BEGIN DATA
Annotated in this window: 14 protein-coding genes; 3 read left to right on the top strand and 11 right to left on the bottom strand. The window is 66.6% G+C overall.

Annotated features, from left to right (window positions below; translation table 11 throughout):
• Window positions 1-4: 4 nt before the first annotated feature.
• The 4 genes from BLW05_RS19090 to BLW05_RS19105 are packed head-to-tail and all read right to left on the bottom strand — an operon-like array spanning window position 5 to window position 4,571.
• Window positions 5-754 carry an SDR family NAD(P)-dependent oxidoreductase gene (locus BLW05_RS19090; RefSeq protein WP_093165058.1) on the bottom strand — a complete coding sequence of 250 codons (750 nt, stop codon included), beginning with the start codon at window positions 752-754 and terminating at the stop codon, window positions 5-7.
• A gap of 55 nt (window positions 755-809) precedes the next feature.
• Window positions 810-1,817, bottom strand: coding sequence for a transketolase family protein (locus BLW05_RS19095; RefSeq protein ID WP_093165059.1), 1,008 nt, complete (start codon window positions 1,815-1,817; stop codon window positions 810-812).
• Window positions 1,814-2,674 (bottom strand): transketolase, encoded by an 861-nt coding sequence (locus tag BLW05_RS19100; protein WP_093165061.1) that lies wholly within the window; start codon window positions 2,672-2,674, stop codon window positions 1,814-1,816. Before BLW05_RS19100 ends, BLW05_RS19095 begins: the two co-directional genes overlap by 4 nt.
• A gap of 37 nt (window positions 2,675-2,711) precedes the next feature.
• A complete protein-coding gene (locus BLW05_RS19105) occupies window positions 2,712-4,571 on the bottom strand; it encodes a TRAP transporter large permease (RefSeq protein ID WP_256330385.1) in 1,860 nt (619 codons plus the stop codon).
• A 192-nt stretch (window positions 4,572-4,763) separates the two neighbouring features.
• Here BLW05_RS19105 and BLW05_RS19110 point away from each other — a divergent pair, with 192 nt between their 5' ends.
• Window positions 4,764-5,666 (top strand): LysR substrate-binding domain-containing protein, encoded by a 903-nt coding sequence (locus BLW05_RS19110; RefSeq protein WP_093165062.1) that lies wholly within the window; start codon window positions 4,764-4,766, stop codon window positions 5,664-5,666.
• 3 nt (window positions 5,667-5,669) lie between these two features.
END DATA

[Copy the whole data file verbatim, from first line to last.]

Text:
Annotated in this window: 14 protein-coding genes; 3 read left to right on the top strand and 11 right to left on the bottom strand. The window is 66.6% G+C overall.

Annotated features, from left to right (window positions below; translation table 11 throughout):
• Window positions 1-4: 4 nt before the first annotated feature.
• The 4 genes from BLW05_RS19090 to BLW05_RS19105 are packed head-to-tail and all read right to left on the bottom strand — an operon-like array spanning window position 5 to window position 4,571.
• Window positions 5-754 carry an SDR family NAD(P)-dependent oxidoreductase gene (locus BLW05_RS19090; RefSeq protein WP_093165058.1) on the bottom strand — a complete coding sequence of 250 codons (750 nt, stop codon included), beginning with the start codon at window positions 752-754 and terminating at the stop codon, window positions 5-7.
• A gap of 55 nt (window positions 755-809) precedes the next feature.
• Window positions 810-1,817, bottom strand: coding sequence for a transketolase family protein (locus BLW05_RS19095; RefSeq protein ID WP_093165059.1), 1,008 nt, complete (start codon window positions 1,815-1,817; stop codon window positions 810-812).
• Window positions 1,814-2,674 (bottom strand): transketolase, encoded by an 861-nt coding sequence (locus tag BLW05_RS19100; protein WP_093165061.1) that lies wholly within the window; start codon window positions 2,672-2,674, stop codon window positions 1,814-1,816. Before BLW05_RS19100 ends, BLW05_RS19095 begins: the two co-directional genes overlap by 4 nt.
• A gap of 37 nt (window positions 2,675-2,711) precedes the next feature.
• A complete protein-coding gene (locus BLW05_RS19105) occupies window positions 2,712-4,571 on the bottom strand; it encodes a TRAP transporter large permease (RefSeq protein ID WP_256330385.1) in 1,860 nt (619 codons plus the stop codon).
• A 192-nt stretch (window positions 4,572-4,763) separates the two neighbouring features.
• Here BLW05_RS19105 and BLW05_RS19110 point away from each other — a divergent pair, with 192 nt between their 5' ends.
• Window positions 4,764-5,666 (top strand): LysR substrate-binding domain-containing protein, encoded by a 903-nt coding sequence (locus BLW05_RS19110; RefSeq protein WP_093165062.1) that lies wholly within the window; start codon window positions 4,764-4,766, stop codon window positions 5,664-5,666.
• 3 nt (window positions 5,667-5,669) lie between these two features.